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LN4003: THE SOCIOLOGY OF LANGUAGE (2017-2018)

Last modified: 25 May 2018 11:16


Course Overview

 

What language variety we use, what language variety we are allowed to use, affects our position in society. While democracy theoretically guarantees equality, social elites use language to maintain their position in society. Anyone using a rural dialect will at best be treated with condescension; anyone using an urban dialect may be seen as threatening. That said, empowering people to write in their own language helps speakers join a digital world beyond their immediate experience. This course is concerned with various macrosociolinguistic topics: language policy and planning; language and dialect; language and the nation state; language maintenance and language shift.

Course Details

Study Type Undergraduate Level 4
Session First Sub Session Credit Points 30 credits (15 ECTS credits)
Campus None. Sustained Study No
Co-ordinators
  • Professor Robert Millar

Qualification Prerequisites

  • Programme Level 4

What courses & programmes must have been taken before this course?

  • Language And Linguistics (LN) (Studied)
  • Any Undergraduate Programme (Studied)

What other courses must be taken with this course?

None.

What courses cannot be taken with this course?

None.

Are there a limited number of places available?

No

Course Description

What language variety we use, what language variety we are allowed to use, affects our position in society. While democracy in theory guarantees equality, social elites use language as a means of maintaining their position in society. Anyone who uses a rural dialect will at best be treated with condescension; anyone who uses an urban dialect may be seen as a threat. On the other hand, empowering people to use their own language in writing helps speakers become a part of a digital world beyond their immediate experience.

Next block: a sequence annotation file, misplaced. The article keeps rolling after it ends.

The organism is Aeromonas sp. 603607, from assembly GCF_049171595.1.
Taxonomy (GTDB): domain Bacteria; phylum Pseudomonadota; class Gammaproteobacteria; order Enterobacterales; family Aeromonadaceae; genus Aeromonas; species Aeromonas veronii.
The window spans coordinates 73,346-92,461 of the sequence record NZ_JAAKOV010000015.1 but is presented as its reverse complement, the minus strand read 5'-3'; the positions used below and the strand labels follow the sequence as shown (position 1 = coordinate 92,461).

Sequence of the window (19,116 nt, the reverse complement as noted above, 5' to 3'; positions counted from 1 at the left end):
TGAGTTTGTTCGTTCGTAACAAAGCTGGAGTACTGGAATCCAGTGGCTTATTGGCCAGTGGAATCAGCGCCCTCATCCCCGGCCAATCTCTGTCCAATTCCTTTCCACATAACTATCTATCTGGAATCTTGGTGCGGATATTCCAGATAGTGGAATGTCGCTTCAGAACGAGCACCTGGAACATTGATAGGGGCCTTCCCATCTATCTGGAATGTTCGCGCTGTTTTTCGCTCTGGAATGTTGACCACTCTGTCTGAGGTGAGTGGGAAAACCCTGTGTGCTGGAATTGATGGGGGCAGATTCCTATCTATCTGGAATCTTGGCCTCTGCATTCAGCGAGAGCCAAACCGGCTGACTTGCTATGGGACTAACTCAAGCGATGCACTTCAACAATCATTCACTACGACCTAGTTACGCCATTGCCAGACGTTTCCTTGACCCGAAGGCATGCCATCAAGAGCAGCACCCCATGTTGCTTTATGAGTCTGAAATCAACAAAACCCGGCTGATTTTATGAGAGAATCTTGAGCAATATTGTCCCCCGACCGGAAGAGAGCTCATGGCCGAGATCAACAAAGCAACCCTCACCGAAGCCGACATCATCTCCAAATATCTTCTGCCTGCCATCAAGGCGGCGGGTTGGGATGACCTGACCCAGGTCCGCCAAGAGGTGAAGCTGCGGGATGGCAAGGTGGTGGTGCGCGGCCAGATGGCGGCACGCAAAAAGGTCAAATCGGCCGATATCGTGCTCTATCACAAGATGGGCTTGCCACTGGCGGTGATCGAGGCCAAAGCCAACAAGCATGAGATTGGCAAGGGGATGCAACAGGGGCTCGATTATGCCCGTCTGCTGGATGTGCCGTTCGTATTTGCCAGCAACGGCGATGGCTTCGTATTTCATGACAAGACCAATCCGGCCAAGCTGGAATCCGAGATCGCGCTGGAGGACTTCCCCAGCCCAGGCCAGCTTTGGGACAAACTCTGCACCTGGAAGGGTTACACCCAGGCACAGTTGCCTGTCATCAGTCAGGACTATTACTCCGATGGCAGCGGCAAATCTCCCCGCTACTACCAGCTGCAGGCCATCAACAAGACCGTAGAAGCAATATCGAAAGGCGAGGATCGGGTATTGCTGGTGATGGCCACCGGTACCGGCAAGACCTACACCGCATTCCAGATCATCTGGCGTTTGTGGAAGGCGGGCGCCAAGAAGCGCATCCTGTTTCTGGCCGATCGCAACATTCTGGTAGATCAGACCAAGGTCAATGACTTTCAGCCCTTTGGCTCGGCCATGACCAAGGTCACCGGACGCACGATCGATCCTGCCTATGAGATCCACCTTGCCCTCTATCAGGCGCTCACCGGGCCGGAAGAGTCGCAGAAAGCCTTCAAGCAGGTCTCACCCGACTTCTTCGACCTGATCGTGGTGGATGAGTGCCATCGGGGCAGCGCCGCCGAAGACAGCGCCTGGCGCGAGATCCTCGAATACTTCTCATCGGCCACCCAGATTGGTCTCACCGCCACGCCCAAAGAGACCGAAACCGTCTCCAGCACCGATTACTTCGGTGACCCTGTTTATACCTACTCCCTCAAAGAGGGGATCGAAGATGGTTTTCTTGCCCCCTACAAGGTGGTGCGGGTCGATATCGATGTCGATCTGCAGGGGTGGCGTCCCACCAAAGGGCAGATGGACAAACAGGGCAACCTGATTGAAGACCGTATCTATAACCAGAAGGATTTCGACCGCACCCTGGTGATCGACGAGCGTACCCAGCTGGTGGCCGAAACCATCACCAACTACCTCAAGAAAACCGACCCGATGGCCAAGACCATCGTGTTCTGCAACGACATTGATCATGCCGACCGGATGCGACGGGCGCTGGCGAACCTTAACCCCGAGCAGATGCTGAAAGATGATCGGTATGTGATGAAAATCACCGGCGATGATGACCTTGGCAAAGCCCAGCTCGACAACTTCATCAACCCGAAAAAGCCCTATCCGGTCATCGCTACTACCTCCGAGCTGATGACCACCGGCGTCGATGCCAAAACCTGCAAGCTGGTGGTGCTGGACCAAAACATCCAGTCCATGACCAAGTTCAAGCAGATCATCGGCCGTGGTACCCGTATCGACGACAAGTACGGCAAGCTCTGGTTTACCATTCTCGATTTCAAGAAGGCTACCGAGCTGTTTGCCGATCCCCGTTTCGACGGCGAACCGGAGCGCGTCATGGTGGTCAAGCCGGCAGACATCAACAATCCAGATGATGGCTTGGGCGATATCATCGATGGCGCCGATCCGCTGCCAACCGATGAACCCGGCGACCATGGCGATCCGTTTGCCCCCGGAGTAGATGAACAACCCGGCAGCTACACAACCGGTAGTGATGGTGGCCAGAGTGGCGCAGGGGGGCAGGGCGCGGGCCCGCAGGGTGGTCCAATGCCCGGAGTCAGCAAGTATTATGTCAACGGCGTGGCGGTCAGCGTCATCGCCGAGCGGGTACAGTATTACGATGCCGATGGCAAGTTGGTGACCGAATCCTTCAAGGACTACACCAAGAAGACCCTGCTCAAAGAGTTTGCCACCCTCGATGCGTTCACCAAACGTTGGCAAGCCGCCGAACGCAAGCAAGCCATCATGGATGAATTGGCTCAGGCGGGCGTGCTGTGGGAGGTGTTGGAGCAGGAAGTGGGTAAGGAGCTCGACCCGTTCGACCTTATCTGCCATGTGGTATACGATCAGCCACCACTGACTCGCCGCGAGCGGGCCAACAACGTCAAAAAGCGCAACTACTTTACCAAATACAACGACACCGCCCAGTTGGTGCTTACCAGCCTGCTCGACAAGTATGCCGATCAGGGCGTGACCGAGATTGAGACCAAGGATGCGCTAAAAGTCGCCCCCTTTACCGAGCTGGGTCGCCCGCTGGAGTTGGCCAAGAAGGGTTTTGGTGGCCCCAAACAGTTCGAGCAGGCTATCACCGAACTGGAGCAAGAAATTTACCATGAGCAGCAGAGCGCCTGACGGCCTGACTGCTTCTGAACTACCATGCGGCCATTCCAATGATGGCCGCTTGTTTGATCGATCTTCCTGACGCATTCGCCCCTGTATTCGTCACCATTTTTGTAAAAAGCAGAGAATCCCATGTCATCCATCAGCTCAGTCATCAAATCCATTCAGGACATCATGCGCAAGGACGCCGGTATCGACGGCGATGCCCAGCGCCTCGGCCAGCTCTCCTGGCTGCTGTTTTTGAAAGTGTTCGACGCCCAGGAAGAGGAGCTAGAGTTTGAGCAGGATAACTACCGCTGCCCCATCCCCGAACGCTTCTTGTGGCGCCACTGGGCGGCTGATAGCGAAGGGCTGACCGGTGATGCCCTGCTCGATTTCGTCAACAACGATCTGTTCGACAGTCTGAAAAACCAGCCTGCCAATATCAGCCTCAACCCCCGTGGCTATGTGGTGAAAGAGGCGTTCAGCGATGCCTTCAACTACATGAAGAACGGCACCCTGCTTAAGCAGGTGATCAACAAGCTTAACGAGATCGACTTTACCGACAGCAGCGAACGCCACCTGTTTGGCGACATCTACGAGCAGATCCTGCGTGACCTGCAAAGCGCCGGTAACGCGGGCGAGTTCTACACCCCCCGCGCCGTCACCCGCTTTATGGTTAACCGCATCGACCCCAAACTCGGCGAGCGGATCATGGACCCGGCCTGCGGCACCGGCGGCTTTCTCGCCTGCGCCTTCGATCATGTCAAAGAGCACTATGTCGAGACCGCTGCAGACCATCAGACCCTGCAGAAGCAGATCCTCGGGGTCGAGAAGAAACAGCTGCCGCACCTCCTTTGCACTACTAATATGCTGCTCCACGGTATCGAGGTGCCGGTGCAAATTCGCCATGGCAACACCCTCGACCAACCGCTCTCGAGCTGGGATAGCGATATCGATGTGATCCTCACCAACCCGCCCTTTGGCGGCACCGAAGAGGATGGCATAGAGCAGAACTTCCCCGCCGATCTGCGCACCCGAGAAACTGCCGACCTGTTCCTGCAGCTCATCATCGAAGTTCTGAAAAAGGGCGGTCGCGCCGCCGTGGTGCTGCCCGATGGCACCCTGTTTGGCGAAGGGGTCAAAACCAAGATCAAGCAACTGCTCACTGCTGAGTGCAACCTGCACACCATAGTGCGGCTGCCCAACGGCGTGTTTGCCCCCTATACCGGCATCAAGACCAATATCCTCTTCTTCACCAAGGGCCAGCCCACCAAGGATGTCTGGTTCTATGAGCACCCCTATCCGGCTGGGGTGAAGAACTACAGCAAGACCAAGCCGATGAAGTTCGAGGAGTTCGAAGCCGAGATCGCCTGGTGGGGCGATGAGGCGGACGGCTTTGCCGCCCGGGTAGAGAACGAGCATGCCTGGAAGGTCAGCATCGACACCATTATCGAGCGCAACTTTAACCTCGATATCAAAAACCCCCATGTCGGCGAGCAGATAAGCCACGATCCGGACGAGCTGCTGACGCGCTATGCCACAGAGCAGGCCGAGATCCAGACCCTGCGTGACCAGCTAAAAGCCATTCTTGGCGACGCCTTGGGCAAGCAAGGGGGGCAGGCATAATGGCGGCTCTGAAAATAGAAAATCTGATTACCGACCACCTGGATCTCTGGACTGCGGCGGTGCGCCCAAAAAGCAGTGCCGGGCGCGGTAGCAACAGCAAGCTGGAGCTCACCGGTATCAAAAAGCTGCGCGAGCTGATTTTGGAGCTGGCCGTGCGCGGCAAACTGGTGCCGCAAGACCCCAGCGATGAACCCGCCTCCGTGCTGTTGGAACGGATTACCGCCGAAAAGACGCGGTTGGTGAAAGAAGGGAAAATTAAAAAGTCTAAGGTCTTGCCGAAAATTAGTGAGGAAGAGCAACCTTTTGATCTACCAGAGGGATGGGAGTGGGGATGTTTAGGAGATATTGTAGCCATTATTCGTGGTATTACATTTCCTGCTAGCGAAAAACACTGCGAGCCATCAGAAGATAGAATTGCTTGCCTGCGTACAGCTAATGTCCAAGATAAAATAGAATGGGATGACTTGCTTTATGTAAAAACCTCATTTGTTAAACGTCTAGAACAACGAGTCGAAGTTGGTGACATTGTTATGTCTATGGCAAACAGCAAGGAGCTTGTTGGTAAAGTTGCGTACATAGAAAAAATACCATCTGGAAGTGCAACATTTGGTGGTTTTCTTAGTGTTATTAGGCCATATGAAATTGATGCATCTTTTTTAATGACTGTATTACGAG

This course is concerned with a range of macrosociolinguistic topics: language policy and planning; language and dialect; language and the nation state; language maintenance and language shift. Students who take this course will build a sense of linguistic understanding which will inevitably lead to greater tolerance and desire for linguistic democracy. Given how important language policy is becoming in Scotland and elsewhere, this course may also mark the beginning of the possibility of employment in that and related fields.


Contact Teaching Time

Information on contact teaching time is available from the course guide.

Teaching Breakdown

None.

More Information about Week Numbers


Details, including assessments, may be subject to change until 31 August 2023 for 1st half-session courses and 22 December 2023 for 2nd half-session courses.

Summative Assessments

1st Attempt: Two essays of 3,000 words each (80%); Seminar Assessment Mark (SAM) (20%) Resit: For honours students only: candidates achieving a CAS mark of 6-8 may be awarded compensatory level 1 credit. Candidates achieving a CAS mark of less than 6 will be required to submit a new essay.

Formative Assessment

Formative assessment will be given in particular through discussion of seminar topics and seminar performance, both as a group and individually (the latter by request). Formative assessment is also provided both in the written comments given on the essay and in individual discussion with the tutor (normally by request).

Feedback

Formative assessment will be given in discussion of both seminar performance and written work, individually by request. Summative assessment will be provided through the two essays and the final Seminar Assessment Mark.

Course Learning Outcomes

None.

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